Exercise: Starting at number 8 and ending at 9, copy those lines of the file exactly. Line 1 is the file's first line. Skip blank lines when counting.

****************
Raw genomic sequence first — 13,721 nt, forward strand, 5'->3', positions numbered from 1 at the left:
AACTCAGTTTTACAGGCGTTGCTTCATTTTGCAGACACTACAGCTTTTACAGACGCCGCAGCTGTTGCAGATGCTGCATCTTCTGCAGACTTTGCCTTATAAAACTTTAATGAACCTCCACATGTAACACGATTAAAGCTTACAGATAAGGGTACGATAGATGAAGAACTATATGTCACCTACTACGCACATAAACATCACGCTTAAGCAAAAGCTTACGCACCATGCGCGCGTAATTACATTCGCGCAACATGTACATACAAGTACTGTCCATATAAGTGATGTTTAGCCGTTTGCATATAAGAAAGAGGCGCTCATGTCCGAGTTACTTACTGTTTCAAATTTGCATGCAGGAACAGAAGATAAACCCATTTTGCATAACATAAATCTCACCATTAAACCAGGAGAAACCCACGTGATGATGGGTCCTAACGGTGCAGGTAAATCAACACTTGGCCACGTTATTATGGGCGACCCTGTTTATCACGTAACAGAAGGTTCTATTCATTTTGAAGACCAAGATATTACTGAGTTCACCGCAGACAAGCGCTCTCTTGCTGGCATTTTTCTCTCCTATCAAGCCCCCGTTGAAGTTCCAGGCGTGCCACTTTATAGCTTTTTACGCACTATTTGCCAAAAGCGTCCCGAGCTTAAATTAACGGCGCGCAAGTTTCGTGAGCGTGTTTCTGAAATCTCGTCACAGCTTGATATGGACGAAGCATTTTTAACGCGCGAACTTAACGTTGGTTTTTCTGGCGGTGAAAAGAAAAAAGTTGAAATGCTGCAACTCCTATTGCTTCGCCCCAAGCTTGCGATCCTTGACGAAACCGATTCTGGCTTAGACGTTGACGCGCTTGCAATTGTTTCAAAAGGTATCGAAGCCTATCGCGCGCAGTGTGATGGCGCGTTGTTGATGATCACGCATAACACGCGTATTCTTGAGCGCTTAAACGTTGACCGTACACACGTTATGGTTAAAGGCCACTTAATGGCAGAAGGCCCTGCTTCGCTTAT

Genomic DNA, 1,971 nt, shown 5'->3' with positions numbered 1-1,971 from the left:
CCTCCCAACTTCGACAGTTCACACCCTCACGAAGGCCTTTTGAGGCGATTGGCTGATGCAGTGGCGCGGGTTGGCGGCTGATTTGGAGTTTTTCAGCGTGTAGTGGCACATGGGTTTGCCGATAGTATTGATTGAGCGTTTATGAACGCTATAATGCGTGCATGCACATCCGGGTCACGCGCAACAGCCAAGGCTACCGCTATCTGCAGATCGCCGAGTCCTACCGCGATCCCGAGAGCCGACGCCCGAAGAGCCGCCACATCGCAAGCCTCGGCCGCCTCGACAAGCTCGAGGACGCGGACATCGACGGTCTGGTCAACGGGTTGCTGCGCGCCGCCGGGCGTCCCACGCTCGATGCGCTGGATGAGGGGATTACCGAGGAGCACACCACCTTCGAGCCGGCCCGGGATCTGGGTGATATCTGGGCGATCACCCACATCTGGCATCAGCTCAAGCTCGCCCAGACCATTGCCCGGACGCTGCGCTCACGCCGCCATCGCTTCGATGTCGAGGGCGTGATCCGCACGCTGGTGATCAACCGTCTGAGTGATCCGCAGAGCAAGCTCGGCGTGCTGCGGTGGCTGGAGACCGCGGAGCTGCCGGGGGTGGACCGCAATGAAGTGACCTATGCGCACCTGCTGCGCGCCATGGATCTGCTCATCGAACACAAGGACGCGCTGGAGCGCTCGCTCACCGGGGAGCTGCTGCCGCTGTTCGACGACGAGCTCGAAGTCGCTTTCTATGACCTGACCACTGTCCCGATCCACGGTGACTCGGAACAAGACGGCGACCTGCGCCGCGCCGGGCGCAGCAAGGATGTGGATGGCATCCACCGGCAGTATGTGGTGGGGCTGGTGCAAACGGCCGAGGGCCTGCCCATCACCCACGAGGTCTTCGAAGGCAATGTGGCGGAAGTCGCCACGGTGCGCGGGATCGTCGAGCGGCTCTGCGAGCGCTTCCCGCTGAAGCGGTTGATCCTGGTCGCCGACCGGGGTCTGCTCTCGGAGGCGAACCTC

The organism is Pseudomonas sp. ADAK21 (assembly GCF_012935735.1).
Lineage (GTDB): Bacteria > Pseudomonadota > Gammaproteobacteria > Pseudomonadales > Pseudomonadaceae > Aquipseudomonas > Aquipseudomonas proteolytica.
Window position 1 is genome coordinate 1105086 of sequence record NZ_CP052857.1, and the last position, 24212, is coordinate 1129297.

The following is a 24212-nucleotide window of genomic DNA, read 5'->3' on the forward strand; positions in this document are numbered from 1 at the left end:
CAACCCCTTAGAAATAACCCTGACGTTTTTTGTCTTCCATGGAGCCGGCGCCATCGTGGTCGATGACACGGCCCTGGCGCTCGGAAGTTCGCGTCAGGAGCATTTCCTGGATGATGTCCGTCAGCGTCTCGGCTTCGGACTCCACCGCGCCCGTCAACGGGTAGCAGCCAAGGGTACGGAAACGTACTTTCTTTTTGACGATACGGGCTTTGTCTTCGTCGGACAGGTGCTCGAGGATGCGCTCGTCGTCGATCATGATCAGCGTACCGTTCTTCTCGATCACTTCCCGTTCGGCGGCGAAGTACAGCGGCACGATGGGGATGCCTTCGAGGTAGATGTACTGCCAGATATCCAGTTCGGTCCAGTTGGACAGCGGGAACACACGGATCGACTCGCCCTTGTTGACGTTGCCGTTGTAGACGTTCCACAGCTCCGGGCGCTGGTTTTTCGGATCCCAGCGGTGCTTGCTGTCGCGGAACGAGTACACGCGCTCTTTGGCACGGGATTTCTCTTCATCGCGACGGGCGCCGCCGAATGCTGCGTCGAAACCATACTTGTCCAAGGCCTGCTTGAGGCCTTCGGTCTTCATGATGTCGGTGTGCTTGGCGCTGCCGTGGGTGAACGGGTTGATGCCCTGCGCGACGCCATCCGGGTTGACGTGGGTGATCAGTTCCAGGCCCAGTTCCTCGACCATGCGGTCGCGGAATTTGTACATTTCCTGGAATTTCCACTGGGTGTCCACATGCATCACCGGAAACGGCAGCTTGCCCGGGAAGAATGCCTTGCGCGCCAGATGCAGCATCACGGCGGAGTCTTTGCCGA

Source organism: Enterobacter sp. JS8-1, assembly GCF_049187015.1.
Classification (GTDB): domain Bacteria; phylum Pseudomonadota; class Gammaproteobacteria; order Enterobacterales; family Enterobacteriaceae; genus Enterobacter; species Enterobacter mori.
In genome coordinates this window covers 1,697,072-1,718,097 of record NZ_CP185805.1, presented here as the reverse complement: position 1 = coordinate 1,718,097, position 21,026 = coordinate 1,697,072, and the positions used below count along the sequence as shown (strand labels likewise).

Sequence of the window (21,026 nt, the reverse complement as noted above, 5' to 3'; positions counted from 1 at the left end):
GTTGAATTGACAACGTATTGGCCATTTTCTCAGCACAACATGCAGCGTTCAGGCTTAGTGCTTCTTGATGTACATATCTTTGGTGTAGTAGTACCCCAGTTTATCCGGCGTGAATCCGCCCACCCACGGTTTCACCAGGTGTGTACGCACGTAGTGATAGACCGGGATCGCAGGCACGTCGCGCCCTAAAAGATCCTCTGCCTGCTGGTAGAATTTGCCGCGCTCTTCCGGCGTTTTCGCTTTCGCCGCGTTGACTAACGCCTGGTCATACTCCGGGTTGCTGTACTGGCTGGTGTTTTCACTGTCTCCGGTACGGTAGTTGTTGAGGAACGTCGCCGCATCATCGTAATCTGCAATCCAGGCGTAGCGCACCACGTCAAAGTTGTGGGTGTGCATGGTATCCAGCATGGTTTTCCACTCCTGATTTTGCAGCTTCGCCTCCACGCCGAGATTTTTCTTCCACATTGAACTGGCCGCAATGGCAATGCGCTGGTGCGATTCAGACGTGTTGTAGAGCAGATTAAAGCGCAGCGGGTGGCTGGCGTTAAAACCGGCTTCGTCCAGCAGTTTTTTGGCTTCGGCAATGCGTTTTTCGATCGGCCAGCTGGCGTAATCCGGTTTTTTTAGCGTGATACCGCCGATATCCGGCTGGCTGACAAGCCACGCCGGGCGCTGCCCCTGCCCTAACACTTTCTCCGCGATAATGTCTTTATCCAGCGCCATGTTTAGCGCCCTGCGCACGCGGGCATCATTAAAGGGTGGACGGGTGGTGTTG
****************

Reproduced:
The following is a 24212-nucleotide window of genomic DNA, read 5'->3' on the forward strand; positions in this document are numbered from 1 at the left end:
CAACCCCTTAGAAATAACCCTGACGTTTTTTGTCTTCCATGGAGCCGGCGCCATCGTGGTCGATGACACGGCCCTGGCGCTCGGAAGTTCGCGTCAGGAGCATTTCCTGGATGATGTCCGTCAGCGTCTCGGCTTCGGACTCCACCGCGCCCGTCAACGGGTAGCAGCCAAGGGTACGGAAACGTACTTTCTTTTTGACGATACGGGCTTTGTCTTCGTCGGACAGGTGCTCGAGGATGCGCTCGTCGTCGATCATGATCAGCGTACCGTTCTTCTCGATCACTTCCCGTTCGGCGGCGAAGTACAGCGGCACGATGGGGATGCCTTCGAGGTAGATGTACTGCCAGATATCCAGTTCGGTCCAGTTGGACAGCGGGAACACACGGATCGACTCGCCCTTGTTGACGTTGCCGTTGTAGACGTTCCACAGCTCCGGGCGCTGGTTTTTCGGATCCCAGCGGTGCTTGCTGTCGCGGAACGAGTACACGCGCTCTTTGGCACGGGATTTCTCTTCATCGCGACGGGCGCCGCCGAATGCTGCGTCGAAACCATACTTGTCCAAGGCCTGCTTGAGGCCTTCGGTCTTCATGATGTCGGTGTGCTTGGCGCTGCCGTGGGTGAACGGGTTGATGCCCTGCGCGACGCCATCCGGGTTGACGTGGGTGATCAGTTCCAGGCCCAGTTCCTCGACCATGCGGTCGCGGAATTTGTACATTTCCTGGAATTTCCACTGGGTGTCCACATGCATCACCGGAAACGGCAGCTTGCCCGGGAAGAATGCCTTGCGCGCCAGATGCAGCATCACGGCGGAGTCTTTGCCGA